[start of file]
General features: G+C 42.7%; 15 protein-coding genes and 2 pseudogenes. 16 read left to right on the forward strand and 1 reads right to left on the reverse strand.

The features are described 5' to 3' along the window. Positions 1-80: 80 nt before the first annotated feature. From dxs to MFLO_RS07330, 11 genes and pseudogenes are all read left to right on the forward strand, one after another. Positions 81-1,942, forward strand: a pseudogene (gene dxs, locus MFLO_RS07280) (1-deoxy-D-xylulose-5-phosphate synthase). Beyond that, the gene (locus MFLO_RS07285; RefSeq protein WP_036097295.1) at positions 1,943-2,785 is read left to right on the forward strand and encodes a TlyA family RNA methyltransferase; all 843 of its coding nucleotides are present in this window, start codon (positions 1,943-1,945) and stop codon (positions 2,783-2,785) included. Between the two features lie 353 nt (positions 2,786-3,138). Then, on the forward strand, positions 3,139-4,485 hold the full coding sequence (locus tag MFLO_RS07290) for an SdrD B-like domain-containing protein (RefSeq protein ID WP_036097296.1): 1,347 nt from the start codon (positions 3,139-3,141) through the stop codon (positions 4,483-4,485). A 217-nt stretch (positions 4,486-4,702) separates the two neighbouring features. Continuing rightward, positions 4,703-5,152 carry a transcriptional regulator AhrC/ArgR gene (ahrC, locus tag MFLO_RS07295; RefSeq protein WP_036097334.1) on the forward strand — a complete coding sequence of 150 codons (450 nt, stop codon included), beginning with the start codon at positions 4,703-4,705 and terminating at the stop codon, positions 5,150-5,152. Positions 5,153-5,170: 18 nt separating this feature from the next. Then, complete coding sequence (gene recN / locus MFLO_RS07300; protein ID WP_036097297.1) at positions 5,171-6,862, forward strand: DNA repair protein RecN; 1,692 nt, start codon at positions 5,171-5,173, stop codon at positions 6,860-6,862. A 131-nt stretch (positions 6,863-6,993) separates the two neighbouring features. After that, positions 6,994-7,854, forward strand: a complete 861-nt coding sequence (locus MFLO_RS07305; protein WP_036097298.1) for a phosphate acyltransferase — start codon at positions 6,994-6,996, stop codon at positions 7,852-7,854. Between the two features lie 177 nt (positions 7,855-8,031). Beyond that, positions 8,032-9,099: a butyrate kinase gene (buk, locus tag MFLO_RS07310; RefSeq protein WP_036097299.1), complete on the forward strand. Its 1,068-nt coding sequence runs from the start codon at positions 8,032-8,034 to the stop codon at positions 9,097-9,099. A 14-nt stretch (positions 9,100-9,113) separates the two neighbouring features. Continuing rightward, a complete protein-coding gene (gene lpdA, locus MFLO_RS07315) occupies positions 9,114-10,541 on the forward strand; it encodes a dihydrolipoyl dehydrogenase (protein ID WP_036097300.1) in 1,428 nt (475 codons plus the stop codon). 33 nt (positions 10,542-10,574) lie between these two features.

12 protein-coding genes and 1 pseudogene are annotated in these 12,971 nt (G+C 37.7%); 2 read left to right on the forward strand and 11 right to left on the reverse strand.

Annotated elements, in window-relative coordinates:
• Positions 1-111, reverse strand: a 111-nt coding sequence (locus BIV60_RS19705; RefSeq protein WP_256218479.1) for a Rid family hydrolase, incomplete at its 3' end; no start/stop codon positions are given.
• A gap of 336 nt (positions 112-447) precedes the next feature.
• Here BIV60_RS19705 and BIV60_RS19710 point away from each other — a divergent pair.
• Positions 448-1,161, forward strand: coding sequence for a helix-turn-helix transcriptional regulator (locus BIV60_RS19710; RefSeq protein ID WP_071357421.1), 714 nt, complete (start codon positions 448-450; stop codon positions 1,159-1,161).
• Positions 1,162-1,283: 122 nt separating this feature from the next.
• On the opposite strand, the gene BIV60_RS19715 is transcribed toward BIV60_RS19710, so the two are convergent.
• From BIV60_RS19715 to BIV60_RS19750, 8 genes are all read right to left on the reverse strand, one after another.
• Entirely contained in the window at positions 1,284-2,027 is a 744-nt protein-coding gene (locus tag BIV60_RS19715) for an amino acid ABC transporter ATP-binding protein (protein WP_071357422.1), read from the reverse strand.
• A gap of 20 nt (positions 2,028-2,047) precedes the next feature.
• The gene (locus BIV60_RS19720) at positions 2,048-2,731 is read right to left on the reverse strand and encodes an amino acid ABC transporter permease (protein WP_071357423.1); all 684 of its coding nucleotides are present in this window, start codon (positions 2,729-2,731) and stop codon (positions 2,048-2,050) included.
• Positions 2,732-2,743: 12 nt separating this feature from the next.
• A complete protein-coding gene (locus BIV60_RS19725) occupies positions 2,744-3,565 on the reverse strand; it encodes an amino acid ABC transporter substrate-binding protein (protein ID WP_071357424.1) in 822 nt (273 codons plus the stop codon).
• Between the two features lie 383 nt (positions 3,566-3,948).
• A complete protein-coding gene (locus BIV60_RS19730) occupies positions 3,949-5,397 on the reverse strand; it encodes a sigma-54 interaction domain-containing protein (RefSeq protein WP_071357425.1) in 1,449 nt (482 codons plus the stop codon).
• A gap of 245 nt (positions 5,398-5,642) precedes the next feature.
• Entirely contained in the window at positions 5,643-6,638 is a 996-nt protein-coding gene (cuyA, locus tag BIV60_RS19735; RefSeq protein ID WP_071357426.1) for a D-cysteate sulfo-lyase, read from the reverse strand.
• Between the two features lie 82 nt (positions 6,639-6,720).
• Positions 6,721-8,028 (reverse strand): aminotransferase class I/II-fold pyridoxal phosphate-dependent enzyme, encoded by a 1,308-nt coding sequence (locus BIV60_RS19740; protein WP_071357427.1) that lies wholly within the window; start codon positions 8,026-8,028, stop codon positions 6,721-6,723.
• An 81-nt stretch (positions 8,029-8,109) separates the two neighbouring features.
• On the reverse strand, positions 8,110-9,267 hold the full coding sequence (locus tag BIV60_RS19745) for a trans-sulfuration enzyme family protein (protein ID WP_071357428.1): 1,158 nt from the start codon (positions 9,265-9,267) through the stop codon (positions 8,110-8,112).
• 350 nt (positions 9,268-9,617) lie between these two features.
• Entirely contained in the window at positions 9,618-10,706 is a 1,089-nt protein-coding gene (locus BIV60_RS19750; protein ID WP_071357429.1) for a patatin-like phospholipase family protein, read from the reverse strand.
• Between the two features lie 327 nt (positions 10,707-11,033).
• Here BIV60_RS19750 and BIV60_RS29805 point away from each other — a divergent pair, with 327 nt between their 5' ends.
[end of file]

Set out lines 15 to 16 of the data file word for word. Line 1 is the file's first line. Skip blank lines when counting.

• Positions 2,732-2,743: 12 nt separating this feature from the next.
• A complete protein-coding gene (locus BIV60_RS19725) occupies positions 2,744-3,565 on the reverse strand; it encodes an amino acid ABC transporter substrate-binding protein (protein ID WP_071357424.1) in 822 nt (273 codons plus the stop codon).